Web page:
He began working full time for Draper in 1995. That same year, Draper’s department dissolved, so Bart worked with Salt Lake County/UFA until Draper leaders reestablished the city’s own department in 2016.

Bart’s job has taken him all over the county, the state, the country and even abroad. 

“I was given the opportunity to teach in Kyrgyzstan,” he said. 

He’s done more wildland fire deployments than he can count, including in neighboring states such as Nevada, Idaho, California and Oregon. 

His most memorable deployment was Hurricane Katrina in 2005 with Utah Task Force One based in Salt Lake County. 

“We work directly under the Department of Homeland Security,” he said. “When we deployed, we anticipated search and rescue. We were there about a week and then it turned into recovery, helping families recover loved ones. It was total devastation.” Bart also responded to the Hilldale Floods in his own state, another scene of devastation. 

Dec 27, 2018, is a day he’ll never forget. That’s the day he was hit by a car on the interstate. 

“It had been snowing, and it was commuting time,” he said. “We got a call for a traffic accident around 14600 South. When it’s snowy and cold there, it’s like a sheet of ice.” The apparatus the department uses to block an area for safety after an accident hadn’t yet arrived, and Bart was the first on the scene. 

“I was trying to communicate to move this accident off the freeway, and I looked up just in time to see a truck cut off a car,” he said. “That car started spinning, and it hit me going about 50 MPH. It launched me up and over another vehicle, and I landed in the HOV lane. There’s no shoulder there, just a wall, and traffic was still moving, including in that HOV lane. I tried to get up but the left side of my body didn’t work, so I crawled to my truck, got on the radio and called in my injuries. They put me on a helicopter and flew me to IMC.” He spent five days in the hospital and was off work for three months recovering.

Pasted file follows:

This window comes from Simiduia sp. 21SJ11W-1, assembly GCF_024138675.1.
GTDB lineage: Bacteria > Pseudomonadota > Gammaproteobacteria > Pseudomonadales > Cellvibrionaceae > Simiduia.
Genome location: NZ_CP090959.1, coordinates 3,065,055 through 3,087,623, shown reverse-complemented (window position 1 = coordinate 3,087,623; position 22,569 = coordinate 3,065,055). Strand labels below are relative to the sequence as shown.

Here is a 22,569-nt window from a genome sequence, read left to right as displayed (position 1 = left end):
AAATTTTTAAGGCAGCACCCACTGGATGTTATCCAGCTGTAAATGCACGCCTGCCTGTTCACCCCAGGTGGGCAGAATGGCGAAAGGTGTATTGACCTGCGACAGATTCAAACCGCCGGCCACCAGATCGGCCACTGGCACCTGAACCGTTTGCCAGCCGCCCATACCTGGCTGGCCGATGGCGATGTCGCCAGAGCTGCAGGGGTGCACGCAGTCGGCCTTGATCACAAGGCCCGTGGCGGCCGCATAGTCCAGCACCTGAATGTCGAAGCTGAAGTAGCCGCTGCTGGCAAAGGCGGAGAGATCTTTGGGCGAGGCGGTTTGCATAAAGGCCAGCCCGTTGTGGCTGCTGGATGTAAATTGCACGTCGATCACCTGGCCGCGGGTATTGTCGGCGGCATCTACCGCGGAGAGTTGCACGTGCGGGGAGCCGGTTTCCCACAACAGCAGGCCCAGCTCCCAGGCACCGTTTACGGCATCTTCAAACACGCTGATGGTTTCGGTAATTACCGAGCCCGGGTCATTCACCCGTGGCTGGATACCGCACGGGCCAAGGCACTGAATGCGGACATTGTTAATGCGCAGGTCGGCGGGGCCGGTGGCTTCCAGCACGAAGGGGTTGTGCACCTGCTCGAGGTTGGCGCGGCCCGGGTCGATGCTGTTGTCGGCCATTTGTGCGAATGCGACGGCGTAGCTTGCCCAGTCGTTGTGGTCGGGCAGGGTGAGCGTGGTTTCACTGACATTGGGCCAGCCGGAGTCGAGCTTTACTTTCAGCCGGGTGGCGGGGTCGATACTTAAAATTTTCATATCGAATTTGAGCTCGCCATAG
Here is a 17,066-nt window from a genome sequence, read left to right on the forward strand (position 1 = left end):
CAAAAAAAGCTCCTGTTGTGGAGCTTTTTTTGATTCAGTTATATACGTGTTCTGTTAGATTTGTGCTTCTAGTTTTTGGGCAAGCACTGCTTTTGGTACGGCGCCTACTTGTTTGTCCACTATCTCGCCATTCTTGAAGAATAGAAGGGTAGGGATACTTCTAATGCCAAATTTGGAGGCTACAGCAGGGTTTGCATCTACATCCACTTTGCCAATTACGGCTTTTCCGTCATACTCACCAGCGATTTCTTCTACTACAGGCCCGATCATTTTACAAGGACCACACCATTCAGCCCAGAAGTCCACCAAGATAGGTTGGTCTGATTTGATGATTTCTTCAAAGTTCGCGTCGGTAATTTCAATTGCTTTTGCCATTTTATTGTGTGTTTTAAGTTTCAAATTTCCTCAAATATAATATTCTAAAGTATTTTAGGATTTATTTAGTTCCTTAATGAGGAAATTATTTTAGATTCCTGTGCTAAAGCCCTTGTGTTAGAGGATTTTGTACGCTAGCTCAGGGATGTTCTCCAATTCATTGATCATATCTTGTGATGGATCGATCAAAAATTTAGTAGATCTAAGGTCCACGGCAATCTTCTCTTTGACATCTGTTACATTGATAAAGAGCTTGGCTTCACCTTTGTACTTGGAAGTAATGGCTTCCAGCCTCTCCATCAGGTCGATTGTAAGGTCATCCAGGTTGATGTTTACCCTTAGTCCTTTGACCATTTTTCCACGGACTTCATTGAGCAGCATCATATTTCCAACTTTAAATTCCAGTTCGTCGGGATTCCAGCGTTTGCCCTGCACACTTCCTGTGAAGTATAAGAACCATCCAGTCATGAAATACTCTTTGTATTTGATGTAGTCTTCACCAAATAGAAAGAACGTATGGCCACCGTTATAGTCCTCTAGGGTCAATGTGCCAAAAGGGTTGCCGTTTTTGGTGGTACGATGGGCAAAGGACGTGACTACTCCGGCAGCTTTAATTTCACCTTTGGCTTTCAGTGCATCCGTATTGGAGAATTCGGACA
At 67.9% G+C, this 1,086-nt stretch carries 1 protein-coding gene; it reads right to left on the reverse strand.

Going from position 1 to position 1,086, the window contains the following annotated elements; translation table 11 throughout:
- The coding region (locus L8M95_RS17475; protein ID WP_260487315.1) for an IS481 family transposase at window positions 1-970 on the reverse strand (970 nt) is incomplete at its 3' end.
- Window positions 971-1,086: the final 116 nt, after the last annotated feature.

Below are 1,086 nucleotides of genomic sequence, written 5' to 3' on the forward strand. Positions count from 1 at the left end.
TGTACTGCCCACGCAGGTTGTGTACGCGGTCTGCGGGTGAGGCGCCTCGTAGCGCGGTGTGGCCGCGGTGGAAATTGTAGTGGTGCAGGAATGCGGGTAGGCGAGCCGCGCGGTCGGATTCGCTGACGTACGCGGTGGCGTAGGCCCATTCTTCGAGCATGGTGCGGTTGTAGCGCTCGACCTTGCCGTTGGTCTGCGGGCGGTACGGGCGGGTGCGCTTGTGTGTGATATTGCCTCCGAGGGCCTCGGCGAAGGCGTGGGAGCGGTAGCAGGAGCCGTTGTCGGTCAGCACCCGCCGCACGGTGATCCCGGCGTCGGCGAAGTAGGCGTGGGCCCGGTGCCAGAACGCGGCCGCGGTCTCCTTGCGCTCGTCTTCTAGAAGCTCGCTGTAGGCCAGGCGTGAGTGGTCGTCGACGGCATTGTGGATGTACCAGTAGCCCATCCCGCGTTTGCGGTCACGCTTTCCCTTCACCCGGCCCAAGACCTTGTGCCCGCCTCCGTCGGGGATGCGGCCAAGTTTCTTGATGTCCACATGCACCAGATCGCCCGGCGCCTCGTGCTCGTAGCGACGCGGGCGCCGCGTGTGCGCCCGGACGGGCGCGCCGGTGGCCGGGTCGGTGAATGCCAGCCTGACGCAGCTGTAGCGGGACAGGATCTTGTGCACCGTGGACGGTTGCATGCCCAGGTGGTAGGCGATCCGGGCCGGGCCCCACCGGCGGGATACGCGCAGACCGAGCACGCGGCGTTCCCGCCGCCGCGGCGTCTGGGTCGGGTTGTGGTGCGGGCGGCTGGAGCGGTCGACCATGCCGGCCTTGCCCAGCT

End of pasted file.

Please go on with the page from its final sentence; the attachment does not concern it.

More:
“We try to do everything right, but in a profession like this, you can’t predict everything,” he said. 

His dad was also a Salt Lake County fireman for 30 years. 

“This will be the first time in over 60 years that there hasn’t been a Vawdrey in the fire department between me and my dad,” he said. 

Bart shared these thoughts for anyone considering his profession. 

“If you’re lucky enough to get in the fire service, find yourself a mentor, be the best you can possibly be at the specialty you choose,” he said. “Have fun and stay healthy.” 

Marsha offered these words of wisdom to anyone considering public service. 

“To volunteer and help is a great place to start,” she said. “I think there’s a special place for women because we have a different perspective. I’ve seen that, and it really takes all of us. I love to see people that do it for the right reason, because you care about the community. Step up and make a difference.” λ